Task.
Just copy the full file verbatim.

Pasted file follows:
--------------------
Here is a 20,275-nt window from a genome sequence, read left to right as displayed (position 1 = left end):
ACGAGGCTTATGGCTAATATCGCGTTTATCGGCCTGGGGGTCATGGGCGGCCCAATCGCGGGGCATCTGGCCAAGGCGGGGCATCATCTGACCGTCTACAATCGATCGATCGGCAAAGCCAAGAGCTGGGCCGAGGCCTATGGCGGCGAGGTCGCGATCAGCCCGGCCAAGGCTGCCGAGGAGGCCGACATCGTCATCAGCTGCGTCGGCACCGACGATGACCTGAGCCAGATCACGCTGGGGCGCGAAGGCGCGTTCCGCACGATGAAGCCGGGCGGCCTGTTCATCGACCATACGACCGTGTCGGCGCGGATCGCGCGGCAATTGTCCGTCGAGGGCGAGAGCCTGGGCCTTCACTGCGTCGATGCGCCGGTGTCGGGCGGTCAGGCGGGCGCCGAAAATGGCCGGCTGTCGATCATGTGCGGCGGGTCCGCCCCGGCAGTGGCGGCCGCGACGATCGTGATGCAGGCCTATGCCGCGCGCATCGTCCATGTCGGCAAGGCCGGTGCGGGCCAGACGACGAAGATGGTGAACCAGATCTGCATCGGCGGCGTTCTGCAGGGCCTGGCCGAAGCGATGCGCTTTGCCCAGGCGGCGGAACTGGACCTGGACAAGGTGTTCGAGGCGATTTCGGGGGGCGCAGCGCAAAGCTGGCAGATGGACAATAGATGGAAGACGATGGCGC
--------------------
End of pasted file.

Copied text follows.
Here is a 20,275-nt window from a genome sequence, read left to right as displayed (position 1 = left end):
ACGAGGCTTATGGCTAATATCGCGTTTATCGGCCTGGGGGTCATGGGCGGCCCAATCGCGGGGCATCTGGCCAAGGCGGGGCATCATCTGACCGTCTACAATCGATCGATCGGCAAAGCCAAGAGCTGGGCCGAGGCCTATGGCGGCGAGGTCGCGATCAGCCCGGCCAAGGCTGCCGAGGAGGCCGACATCGTCATCAGCTGCGTCGGCACCGACGATGACCTGAGCCAGATCACGCTGGGGCGCGAAGGCGCGTTCCGCACGATGAAGCCGGGCGGCCTGTTCATCGACCATACGACCGTGTCGGCGCGGATCGCGCGGCAATTGTCCGTCGAGGGCGAGAGCCTGGGCCTTCACTGCGTCGATGCGCCGGTGTCGGGCGGTCAGGCGGGCGCCGAAAATGGCCGGCTGTCGATCATGTGCGGCGGGTCCGCCCCGGCAGTGGCGGCCGCGACGATCGTGATGCAGGCCTATGCCGCGCGCATCGTCCATGTCGGCAAGGCCGGTGCGGGCCAGACGACGAAGATGGTGAACCAGATCTGCATCGGCGGCGTTCTGCAGGGCCTGGCCGAAGCGATGCGCTTTGCCCAGGCGGCGGAACTGGACCTGGACAAGGTGTTCGAGGCGATTTCGGGGGGCGCAGCGCAAAGCTGGCAGATGGACAATAGATGGAAGACGATGGCGC